David Edwards

Right tackle David Edwards

The Wisconsin Badgers offensive line is often described as big and having a power rushing attack. Proving that the unit has been well stocked with superior talent, Wisconsin has had 11 offensive lineman drafted in the NFL since 2007 including five in the first round!

In head coach Paul Chryst’s first season in Madison (2015) the Badgers surprisingly averaged just 150 rushing yards per game, their fewest since 1995. Wisconsin has rebounded the last two years, improving their rushing yards per game average to 203 in 2016 and 223 last year.

Wisconsin was fortunate last year in that four of their five offensive line starters started all 14 games, with the lone exception being left guard Jon Dietzen, who still started 12. Purdue allowed just 133 rushing yards per game in 2017, but gave up a season high 295 versus the Badgers. Of their 14 games, Wisconsin was held to less rushing yards than what their opponents allowed on average just three times. Combined, Wisconsin’s opponents allowed 160 rushing yards per game, which shows that the Badgers 223 rushing yards per game average was even more impressive.

Four Badgers garnered post season honors following the 2017 season. Right tackle David Edwards (second team) and right guard Beau Benzschawel (third team) were named All-Americans, while left tackle Michael Deiter (first team) and center Tyler Biadasz (third team) were named All-Conference.

All six players that earned starts in 2017 return and the Badgers lead the country by far with 150 career starts by offensive lineman returning in 2018 (Boston College is second with 139).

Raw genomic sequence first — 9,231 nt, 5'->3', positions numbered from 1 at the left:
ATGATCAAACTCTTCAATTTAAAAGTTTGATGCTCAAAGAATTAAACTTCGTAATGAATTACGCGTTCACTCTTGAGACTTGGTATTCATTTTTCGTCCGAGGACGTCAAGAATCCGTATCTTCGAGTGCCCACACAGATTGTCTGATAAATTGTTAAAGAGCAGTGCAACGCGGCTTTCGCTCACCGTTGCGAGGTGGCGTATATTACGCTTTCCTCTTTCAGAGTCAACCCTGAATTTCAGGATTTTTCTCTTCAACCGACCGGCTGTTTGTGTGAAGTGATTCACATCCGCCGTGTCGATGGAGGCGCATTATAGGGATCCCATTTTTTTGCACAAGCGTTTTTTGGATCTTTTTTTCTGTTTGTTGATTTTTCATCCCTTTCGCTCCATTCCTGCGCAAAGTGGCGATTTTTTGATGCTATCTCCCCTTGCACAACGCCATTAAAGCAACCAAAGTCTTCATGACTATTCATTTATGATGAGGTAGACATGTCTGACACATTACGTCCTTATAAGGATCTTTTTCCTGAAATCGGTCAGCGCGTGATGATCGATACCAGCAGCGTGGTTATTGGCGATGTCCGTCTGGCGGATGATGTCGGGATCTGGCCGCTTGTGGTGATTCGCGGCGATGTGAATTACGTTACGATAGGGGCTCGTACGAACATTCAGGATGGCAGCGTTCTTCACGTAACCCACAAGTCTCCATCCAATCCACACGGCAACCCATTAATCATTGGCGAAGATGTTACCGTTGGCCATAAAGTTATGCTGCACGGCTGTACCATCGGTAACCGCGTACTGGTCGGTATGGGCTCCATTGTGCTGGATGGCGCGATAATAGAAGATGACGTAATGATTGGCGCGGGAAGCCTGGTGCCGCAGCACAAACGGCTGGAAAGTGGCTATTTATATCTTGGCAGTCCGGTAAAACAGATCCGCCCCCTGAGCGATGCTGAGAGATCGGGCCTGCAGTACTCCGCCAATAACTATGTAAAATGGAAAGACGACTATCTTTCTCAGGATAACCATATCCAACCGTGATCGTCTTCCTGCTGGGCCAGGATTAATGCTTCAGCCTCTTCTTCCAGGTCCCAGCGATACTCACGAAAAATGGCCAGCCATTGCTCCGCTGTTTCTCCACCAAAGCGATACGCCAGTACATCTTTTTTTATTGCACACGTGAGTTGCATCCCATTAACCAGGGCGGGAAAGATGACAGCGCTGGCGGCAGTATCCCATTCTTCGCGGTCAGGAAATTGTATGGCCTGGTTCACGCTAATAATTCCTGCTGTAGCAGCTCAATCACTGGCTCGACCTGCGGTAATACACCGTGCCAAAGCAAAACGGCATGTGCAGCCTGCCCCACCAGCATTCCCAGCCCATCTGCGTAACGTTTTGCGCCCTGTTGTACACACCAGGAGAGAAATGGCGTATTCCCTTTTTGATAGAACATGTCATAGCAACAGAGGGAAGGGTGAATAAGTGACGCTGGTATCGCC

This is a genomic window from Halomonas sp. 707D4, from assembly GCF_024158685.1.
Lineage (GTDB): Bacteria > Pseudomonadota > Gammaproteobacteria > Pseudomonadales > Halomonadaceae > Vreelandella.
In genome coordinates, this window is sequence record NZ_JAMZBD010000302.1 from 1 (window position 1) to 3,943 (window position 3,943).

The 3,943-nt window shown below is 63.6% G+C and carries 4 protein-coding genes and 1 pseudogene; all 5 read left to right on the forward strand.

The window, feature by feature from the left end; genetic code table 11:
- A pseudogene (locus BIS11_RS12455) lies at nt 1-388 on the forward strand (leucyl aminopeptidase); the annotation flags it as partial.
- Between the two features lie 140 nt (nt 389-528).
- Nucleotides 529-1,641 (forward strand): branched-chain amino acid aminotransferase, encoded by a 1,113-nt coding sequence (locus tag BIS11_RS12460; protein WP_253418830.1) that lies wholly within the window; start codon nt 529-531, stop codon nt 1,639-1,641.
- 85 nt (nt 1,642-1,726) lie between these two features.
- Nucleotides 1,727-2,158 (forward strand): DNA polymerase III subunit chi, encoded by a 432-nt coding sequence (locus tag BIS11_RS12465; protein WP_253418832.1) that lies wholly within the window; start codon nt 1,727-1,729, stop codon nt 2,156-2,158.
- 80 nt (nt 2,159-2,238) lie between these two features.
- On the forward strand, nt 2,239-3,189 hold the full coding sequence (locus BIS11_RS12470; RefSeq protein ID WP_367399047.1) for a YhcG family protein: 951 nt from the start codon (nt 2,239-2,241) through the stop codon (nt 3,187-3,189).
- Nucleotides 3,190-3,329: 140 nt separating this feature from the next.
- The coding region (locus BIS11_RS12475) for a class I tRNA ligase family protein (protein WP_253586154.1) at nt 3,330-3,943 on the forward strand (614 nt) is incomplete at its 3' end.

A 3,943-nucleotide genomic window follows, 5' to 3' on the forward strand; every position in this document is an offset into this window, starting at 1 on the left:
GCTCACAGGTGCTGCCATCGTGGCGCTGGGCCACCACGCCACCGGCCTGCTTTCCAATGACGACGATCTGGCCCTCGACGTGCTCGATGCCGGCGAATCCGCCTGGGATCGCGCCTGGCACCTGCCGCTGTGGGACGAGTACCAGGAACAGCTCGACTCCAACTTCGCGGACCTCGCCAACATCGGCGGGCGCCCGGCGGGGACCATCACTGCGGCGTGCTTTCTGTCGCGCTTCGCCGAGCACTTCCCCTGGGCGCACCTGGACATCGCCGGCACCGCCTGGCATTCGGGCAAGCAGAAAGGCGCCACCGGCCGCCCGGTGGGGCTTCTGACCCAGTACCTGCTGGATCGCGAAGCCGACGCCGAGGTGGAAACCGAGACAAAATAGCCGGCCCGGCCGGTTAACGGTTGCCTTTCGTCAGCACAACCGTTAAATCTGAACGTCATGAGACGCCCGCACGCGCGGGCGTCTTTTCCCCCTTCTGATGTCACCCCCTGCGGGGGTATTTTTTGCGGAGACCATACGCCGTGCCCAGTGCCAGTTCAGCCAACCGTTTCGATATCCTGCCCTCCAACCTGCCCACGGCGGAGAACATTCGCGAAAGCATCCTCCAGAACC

Noted college football prognosticator Phil Steele named Edwards (first team), Benzschawel (first team), and Deiter (fourth team) pre-season All-American’s while Biadasz was named pre-season second team All-Conference.

Steele also projects Wisconsin to rush for 270 yards per game, the second most in the nation among non triple option teams. Based on the talent at hand along with the projected finish for 2018, it’s an easy call to name the Badgers as having the best offensive line in the nation.

 

 

taivon jacobs

DJ Moore became the just the third player in Maryland history with 1,000 yards receiving in a season last year and went on to become the first wide receiver taken in the 2018 NFL draft (No. 24 overall).

The best option to take over Moore’s role will be 5’11” 170 pound sixth year Senior Taivon Jacobs.

Originally committed to Ohio State, Jacobs was a late flip for ex-head coach Randy Edsall in 2013. A knee injury forced him to redshirt his initial year, then after earning a starting job in 2014, another knee injury suffered in the opener ended his season. He came back in 2015 to play in all 12 games (four starts) and finished with 21 receptions for 254 yards. Jacobs looked like the Terrapins best wide receiver during the spring practices of 2016, but yet another knee injury forced him to miss the entire season. Last year Jacobs was a perfect compliment to Moore, starting all 12 games while finishing second on the team with 553 yards and 47 catches.

Jacobs is one of if not the fastest player for the Terrapins. He appeared to gain confidence as the season went along in 2017, showing improvement with each passing game.

While not expecting to take over as the Big Ten’s best receiver, Jacobs was still picked fourth team pre-season All-Conference by college football guru Phil Steele.

A lot of Jacobs success will depend on Maryland’s quarterback position that has been snake bitten by the injury bug. Four of the last six seasons including three straight has seen the Terrapins start at least three signal callers!

Steele projects Maryland to become bowl eligible, thus giving Jacobs an extra game to break the 1,000 yard barrier. The addition of offensive coordinator Matt Canada is a huge plus and the Terrapins should finish with their most yards thru the air under head coach DJ Durkin.

A healthy Jacobs will go a long way in Maryland achieving feats it hasn’t accomplished in recent years.